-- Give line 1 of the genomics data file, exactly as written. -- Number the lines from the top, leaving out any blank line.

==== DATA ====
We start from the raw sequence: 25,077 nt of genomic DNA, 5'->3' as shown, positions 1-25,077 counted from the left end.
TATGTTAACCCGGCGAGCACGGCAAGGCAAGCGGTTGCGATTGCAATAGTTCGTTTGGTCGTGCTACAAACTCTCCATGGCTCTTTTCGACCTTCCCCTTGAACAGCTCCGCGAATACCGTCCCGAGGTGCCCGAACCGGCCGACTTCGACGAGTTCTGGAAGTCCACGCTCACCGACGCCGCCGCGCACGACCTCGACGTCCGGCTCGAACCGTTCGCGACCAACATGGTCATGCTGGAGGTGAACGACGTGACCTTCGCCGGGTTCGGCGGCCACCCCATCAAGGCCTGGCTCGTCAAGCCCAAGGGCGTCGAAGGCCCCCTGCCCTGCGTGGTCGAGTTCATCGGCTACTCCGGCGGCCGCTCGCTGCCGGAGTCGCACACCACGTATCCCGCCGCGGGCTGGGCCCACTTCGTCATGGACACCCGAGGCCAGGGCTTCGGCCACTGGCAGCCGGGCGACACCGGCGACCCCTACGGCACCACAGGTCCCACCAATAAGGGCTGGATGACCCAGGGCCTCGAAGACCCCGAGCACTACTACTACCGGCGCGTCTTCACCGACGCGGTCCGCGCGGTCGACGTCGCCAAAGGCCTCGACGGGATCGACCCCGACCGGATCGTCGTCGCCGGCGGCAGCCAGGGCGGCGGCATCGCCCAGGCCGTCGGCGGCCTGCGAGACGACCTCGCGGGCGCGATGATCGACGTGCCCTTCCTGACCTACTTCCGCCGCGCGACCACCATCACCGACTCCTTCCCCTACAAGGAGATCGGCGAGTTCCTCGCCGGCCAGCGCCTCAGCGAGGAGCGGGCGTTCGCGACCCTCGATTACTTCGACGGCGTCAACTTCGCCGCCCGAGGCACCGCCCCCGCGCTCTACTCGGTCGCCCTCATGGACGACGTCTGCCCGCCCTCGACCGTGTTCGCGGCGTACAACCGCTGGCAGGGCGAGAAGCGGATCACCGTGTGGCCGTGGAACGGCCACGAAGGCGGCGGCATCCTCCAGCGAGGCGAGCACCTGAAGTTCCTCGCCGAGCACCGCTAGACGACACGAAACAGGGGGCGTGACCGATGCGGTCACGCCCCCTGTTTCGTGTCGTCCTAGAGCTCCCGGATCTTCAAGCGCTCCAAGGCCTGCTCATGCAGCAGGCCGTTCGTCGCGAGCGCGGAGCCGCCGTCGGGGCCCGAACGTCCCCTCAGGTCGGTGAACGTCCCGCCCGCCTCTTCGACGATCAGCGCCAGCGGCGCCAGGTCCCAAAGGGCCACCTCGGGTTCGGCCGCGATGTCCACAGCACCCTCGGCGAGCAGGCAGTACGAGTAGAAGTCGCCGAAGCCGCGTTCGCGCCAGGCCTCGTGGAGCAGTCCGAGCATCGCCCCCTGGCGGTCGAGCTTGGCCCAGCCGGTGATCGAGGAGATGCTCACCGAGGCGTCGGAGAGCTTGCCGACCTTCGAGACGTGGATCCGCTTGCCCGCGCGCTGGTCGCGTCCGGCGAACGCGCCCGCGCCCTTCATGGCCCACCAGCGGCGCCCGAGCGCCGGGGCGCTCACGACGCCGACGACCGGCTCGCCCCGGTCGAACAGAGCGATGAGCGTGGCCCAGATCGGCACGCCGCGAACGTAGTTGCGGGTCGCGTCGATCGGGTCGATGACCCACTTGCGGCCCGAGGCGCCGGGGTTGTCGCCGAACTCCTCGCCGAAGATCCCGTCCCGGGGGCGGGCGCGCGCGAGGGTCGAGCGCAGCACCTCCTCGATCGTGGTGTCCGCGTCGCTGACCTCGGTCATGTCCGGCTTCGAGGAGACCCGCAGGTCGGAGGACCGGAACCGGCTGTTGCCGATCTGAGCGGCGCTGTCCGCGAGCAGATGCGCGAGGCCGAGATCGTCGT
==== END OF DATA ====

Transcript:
We start from the raw sequence: 25,077 nt of genomic DNA, 5'->3' as shown, positions 1-25,077 counted from the left end.